The latency distribution of motor evoked potentials in patients with multiple sclerosis

Firmin, Lea; Müller, Samuel; Rösler, Kai M (2012). The latency distribution of motor evoked potentials in patients with multiple sclerosis. Clinical neurophysiology, 2012(123), pp. 2414-2421. Amsterdam: Elsevier 10.1016/j.clinph.2012.05.008

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OBJECTIVE: To compare the individual latency distributions of motor evoked potentials (MEP) in patients with multiple sclerosis (MS) to the previously reported results in healthy subjects (Firmin et al., 2011). METHODS: We applied the previously reported method to measure the distribution of MEP latencies to 16 patients with MS. The method is based on transcranial magnetic stimulation and consists of a combination of the triple stimulation technique with a method originally developed to measure conduction velocity distributions in peripheral nerves. RESULTS: MEP latency distributions in MS typically showed two peaks. The individual MEP latency distributions were significantly wider in patients with MS than in healthy subjects. The mean triple stimulation delay extension at the 75% quantile, a proxy for MEP latency distribution width, was 7.3ms in healthy subjects and 10.7ms in patients with MS. CONCLUSIONS: In patients with MS, slow portions of the central motor pathway contribute more to the MEP than in healthy subjects. The bimodal distribution found in healthy subjects is preserved in MS. SIGNIFICANCE: Our method to measure the distribution of MEP latencies is suitable to detect alterations in the relative contribution of corticospinal tract portions with long MEP latencies to motor conduction.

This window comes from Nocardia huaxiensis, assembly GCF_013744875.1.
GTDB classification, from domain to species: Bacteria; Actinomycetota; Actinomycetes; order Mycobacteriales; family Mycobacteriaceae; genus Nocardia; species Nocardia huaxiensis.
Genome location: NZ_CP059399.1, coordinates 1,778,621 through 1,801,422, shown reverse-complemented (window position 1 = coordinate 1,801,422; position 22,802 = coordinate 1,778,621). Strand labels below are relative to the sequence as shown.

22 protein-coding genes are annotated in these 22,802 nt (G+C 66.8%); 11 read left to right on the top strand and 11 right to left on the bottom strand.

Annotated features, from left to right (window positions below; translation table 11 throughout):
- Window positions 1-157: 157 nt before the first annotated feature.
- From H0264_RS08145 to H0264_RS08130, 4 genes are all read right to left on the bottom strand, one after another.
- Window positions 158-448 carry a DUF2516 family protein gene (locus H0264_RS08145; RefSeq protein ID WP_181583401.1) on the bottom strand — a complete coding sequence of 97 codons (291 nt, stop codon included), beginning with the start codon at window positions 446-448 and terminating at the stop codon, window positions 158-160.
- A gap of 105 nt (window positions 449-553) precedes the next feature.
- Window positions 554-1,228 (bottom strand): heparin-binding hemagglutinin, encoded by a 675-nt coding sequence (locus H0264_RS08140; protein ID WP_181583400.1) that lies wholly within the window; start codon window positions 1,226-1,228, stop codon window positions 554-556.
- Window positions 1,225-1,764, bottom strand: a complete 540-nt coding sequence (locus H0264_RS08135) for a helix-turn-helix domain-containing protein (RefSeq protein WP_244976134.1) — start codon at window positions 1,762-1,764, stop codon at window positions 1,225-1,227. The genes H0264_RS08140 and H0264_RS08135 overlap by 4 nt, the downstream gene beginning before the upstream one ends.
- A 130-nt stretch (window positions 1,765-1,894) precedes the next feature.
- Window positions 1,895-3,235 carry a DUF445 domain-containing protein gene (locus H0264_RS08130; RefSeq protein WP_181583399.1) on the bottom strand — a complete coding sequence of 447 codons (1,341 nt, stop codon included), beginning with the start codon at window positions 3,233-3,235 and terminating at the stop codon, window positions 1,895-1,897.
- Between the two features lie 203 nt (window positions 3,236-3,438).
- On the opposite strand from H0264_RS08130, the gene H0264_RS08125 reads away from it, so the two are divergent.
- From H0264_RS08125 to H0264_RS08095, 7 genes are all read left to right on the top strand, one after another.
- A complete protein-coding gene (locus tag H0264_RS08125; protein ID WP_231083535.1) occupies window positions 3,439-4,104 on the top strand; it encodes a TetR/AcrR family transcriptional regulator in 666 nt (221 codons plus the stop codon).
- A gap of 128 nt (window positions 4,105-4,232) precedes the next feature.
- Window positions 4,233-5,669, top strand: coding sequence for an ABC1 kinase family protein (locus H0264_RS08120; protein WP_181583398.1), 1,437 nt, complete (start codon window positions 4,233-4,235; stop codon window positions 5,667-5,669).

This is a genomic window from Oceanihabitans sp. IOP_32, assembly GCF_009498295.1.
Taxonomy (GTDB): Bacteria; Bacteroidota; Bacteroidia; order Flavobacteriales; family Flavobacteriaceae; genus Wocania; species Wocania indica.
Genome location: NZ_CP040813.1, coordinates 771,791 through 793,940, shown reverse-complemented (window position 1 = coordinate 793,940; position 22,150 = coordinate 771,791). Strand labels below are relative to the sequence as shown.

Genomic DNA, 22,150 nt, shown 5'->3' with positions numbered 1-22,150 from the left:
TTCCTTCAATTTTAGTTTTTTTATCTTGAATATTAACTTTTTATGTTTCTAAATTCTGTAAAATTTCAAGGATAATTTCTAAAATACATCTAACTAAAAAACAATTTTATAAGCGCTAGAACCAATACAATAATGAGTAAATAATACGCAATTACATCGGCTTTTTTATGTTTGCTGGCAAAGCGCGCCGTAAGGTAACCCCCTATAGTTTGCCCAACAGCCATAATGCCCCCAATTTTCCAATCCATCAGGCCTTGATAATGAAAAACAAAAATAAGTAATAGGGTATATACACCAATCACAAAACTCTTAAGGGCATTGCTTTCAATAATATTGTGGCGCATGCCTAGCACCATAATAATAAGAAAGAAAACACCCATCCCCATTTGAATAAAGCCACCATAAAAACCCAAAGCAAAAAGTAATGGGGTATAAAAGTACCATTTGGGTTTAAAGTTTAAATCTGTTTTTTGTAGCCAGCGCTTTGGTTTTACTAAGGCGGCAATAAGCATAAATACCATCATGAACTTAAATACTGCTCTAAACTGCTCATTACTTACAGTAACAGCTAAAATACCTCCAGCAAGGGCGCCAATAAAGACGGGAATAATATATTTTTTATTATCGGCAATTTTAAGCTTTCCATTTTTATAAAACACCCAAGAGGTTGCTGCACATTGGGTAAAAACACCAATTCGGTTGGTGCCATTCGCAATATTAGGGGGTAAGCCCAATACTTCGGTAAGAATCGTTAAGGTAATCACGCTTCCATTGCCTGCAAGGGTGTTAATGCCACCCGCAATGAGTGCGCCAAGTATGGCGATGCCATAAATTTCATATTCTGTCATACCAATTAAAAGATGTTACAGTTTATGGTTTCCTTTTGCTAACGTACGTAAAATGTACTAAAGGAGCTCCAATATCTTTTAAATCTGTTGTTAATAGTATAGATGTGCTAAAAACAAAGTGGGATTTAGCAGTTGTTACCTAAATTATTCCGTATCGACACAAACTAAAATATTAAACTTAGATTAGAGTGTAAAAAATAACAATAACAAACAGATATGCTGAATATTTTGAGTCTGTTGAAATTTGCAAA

Item Type:

Journal Article (Original Article)

Division/Institute:

04 Faculty of Medicine > Department of Head Organs and Neurology (DKNS) > Clinic of Neurology

UniBE Contributor:

Rösler, Kai Michael

ISSN:

1388-2457

Publisher:

Elsevier

Language:

English

Submitter:

Factscience Import

Date Deposited:

04 Oct 2013 14:26

Last Modified:

06 Dec 2013 13:31

Publisher DOI:

10.1016/j.clinph.2012.05.008

PubMed ID:

22705226

Web of Science ID:

000311088300014

URI:

https://boris.unibe.ch/id/eprint/9478 (FactScience: 215216)

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